I love that. So I'm a huge Wooden fan. Wooden on Leadership is one of my favorite books. It's one of my recommendations to people for reading. And I really annoyed my airman would tell them how John Wooden would teach his young five star recruits how to put on their socks. And they'd get so frustrated why I can score 40 points a game I don't need to know how to put on my socks. But starting with putting on your socks properly and putting on your shoes properly goes to your three point stance properly. It goes to everything about what you do. You start from the foundations, you do it right from the beginning, and then you can you know, we have to crawl before we can walk before we can run. And so I love I love john wooden, I think he's a great exemplar of, of what I think leadership should be.

Terry Tucker:

Oh, totally, totally. And I remember being my eighth grade but banquet basketball banquet was was in a place called the Worthington Inn. And it had been an old Pony Express stop many, many, many years ago, and it was, you know, wasn't a we were small Catholic school and stuff like that. But they had a little gift shop there and, and I saw his book, they call me coach, and I asked my mom and dad to, you know, could I buy it? And my mom and dad looked at me like, I was nuts. Because like you want to read, you know, it's like you play basketball. Yes, I want to read this book. And it had, you know, maybe other than the Bible, that book probably had the biggest impact on my life, just listening to how he grew up and his philosophy and, and Bill Walton was kind of my hero growing up, you know, play for him. And I used to lay the Sports Illustrated's out on the bed next to me, I had a twin bed, and I would put every day I would put my practice uniform, or my game uniform on those, those pictures of Walton, where I was expecting some kind of, you know, magic that was gonna be on my mind, I'm like, you know what, I'm gonna do this, and I'm going to have a great practice tomorrow, I'm gonna have a great game, that, you know, that was something positive for me. And I look back on that, that was really the first time that I was kind of using my mind to make my body be successful. So it just kind of interesting stories.

LTP:

That's fantastic, though, as a kid, you came up with, you know, positive visualization, you had some associations.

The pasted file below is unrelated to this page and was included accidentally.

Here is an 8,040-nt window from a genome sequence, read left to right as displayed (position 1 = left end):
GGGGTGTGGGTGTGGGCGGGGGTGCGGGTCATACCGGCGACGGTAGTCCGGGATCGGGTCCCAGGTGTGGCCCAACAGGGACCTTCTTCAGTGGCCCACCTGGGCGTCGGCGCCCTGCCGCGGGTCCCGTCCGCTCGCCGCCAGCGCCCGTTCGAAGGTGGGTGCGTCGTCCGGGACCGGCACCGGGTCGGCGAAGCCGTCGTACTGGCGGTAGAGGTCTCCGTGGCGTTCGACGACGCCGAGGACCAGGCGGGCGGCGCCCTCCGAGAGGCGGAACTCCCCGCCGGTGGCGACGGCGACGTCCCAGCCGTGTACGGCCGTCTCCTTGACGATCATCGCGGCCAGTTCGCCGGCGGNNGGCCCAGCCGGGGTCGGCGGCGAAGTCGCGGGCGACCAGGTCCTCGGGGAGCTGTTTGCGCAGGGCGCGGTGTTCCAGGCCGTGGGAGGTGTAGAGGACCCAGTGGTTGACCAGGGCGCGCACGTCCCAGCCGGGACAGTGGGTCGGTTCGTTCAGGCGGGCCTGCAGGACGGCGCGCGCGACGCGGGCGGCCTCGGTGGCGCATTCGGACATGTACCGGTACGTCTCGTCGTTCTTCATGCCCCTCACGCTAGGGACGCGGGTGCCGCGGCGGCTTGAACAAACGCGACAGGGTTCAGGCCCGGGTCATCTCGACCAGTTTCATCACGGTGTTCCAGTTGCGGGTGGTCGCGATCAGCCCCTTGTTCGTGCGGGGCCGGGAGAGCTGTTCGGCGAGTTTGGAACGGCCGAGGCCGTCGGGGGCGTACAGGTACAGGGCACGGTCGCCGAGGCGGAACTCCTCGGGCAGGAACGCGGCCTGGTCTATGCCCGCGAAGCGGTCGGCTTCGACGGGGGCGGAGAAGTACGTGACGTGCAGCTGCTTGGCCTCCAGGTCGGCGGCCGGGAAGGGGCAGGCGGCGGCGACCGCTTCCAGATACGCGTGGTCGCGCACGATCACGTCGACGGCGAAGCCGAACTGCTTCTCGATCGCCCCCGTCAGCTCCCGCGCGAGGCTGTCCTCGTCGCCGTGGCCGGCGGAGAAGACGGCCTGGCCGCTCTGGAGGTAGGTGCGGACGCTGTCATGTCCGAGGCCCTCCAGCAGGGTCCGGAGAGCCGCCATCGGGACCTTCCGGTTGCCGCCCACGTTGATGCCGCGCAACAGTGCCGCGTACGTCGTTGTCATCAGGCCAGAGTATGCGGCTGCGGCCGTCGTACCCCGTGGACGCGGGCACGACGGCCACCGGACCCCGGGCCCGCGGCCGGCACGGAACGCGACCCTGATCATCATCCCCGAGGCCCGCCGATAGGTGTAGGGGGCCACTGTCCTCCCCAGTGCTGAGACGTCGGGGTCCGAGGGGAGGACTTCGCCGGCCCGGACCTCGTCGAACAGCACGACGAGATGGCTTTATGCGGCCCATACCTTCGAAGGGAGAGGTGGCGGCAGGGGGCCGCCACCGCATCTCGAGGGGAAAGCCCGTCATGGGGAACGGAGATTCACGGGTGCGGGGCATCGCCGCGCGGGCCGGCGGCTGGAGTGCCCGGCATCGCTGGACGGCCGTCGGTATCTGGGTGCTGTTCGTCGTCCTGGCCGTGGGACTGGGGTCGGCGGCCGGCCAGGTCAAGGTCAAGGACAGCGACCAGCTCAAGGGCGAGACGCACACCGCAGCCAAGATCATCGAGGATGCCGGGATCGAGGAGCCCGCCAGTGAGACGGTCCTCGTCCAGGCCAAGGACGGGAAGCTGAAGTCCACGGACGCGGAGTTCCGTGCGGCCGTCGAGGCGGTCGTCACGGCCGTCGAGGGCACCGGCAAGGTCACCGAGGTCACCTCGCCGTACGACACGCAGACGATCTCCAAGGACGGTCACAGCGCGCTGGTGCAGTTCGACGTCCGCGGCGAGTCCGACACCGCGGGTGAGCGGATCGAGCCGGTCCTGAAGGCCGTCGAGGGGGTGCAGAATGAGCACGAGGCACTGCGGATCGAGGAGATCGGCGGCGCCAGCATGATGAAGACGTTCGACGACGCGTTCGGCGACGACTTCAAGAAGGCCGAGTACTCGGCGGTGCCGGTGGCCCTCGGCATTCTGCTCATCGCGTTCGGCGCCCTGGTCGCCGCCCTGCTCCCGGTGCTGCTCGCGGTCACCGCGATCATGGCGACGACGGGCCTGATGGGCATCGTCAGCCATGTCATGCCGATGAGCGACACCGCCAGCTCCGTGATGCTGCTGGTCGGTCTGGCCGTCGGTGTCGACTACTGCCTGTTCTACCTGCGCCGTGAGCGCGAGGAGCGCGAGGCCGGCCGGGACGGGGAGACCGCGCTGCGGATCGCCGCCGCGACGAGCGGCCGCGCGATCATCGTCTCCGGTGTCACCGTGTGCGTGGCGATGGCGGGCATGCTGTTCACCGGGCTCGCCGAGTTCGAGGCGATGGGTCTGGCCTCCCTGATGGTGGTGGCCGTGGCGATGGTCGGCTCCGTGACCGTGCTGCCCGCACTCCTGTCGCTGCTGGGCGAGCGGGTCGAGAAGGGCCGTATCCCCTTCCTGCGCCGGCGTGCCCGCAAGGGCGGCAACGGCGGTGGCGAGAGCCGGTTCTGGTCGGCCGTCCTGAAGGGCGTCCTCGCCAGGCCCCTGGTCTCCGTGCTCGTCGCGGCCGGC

Terry Tucker:

That's exactly how I did it, I'm like, I don't know, I just, I'm gonna lay this out here and everything. I'm in my shoes, my gym bag, everything went on top of it. And in the morning, I pack it all up and off. We go to school on that. So yeah, it was pretty funny. And I remember my youngest brother came, came in one day, and he sat on one of the Sports Illustrated room across Don't touch that you, you know, you'll stop the Mojo or something like that. So it was it was kind of funny.

LTP:

That's fantastic. So you described between Admiral Stockdale, and you know, Dave, I, his name just escaped me from, Wendy's.

Terry Tucker:

Thomas.

LTP:

Yes, Thomas, thank you. But you talked about people that had really difficult times, you know, all of your mentors, all the people, you just had something in their life that either was visibly different about them was culturally or personally different, or they went through some pretty significant hurdles, like, you know, Hanoi. There's some pretty big things. Have you known any leaders that you knew that you thought were good that didn't have to overcome something? Or do you think that those things kind of are inherent into leadership is going through something like that?

Terry Tucker:

I think they're inherent, I mean, I think you have to, I mean, there are there are a million courses, you and I both know this or a million courses, a million books and all that kind of stuff, and you can read them and I do read them. I'm reading a great book now called legacy, which is about the the New Zealand national rugby team.

LTP:

Oh my gosh, so good.

Terry Tucker: